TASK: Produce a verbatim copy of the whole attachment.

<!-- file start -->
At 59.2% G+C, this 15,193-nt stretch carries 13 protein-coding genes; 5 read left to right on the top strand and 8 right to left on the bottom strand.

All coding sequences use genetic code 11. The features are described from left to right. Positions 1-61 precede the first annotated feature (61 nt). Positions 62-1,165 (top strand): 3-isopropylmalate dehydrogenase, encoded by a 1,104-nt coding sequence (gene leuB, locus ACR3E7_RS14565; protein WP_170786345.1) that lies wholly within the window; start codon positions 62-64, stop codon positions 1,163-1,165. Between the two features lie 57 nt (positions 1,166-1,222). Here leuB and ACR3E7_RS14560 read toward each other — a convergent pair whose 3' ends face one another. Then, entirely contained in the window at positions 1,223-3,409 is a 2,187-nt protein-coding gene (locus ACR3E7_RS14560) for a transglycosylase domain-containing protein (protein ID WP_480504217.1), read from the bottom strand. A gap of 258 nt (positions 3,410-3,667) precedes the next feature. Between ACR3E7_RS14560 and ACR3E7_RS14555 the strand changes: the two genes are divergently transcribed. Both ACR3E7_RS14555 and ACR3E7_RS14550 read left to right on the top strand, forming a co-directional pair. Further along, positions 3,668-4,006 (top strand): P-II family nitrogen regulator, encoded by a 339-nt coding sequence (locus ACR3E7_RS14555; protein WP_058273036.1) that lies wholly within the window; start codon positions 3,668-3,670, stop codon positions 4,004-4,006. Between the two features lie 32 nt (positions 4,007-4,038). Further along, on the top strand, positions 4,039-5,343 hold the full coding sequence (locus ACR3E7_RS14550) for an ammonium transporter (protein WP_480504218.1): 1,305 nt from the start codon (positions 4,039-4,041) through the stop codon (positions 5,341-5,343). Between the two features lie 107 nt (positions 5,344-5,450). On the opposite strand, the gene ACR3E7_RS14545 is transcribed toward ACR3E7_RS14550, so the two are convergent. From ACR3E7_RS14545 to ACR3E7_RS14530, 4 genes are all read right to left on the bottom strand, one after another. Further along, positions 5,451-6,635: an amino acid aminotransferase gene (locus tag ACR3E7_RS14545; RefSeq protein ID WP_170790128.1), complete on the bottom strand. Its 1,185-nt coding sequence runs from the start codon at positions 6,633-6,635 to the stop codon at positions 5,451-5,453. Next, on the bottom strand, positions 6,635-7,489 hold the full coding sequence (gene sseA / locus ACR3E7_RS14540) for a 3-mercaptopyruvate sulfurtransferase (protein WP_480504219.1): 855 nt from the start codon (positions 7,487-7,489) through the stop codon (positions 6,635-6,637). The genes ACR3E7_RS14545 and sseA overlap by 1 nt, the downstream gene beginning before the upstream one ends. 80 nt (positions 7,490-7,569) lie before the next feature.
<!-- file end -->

At 59.2% G+C, this 15,193-nt stretch carries 13 protein-coding genes; 5 read left to right on the top strand and 8 right to left on the bottom strand.

All coding sequences use genetic code 11. The features are described from left to right. Positions 1-61 precede the first annotated feature (61 nt). Positions 62-1,165 (top strand): 3-isopropylmalate dehydrogenase, encoded by a 1,104-nt coding sequence (gene leuB, locus ACR3E7_RS14565; protein WP_170786345.1) that lies wholly within the window; start codon positions 62-64, stop codon positions 1,163-1,165. Between the two features lie 57 nt (positions 1,166-1,222). Here leuB and ACR3E7_RS14560 read toward each other — a convergent pair whose 3' ends face one another. Then, entirely contained in the window at positions 1,223-3,409 is a 2,187-nt protein-coding gene (locus ACR3E7_RS14560) for a transglycosylase domain-containing protein (protein ID WP_480504217.1), read from the bottom strand. A gap of 258 nt (positions 3,410-3,667) precedes the next feature. Between ACR3E7_RS14560 and ACR3E7_RS14555 the strand changes: the two genes are divergently transcribed. Both ACR3E7_RS14555 and ACR3E7_RS14550 read left to right on the top strand, forming a co-directional pair. Further along, positions 3,668-4,006 (top strand): P-II family nitrogen regulator, encoded by a 339-nt coding sequence (locus ACR3E7_RS14555; protein WP_058273036.1) that lies wholly within the window; start codon positions 3,668-3,670, stop codon positions 4,004-4,006. Between the two features lie 32 nt (positions 4,007-4,038). Further along, on the top strand, positions 4,039-5,343 hold the full coding sequence (locus ACR3E7_RS14550) for an ammonium transporter (protein WP_480504218.1): 1,305 nt from the start codon (positions 4,039-4,041) through the stop codon (positions 5,341-5,343). Between the two features lie 107 nt (positions 5,344-5,450). On the opposite strand, the gene ACR3E7_RS14545 is transcribed toward ACR3E7_RS14550, so the two are convergent. From ACR3E7_RS14545 to ACR3E7_RS14530, 4 genes are all read right to left on the bottom strand, one after another. Further along, positions 5,451-6,635: an amino acid aminotransferase gene (locus tag ACR3E7_RS14545; RefSeq protein ID WP_170790128.1), complete on the bottom strand. Its 1,185-nt coding sequence runs from the start codon at positions 6,633-6,635 to the stop codon at positions 5,451-5,453. Next, on the bottom strand, positions 6,635-7,489 hold the full coding sequence (gene sseA / locus ACR3E7_RS14540) for a 3-mercaptopyruvate sulfurtransferase (protein WP_480504219.1): 855 nt from the start codon (positions 7,487-7,489) through the stop codon (positions 6,635-6,637). The genes ACR3E7_RS14545 and sseA overlap by 1 nt, the downstream gene beginning before the upstream one ends. 80 nt (positions 7,490-7,569) lie before the next feature.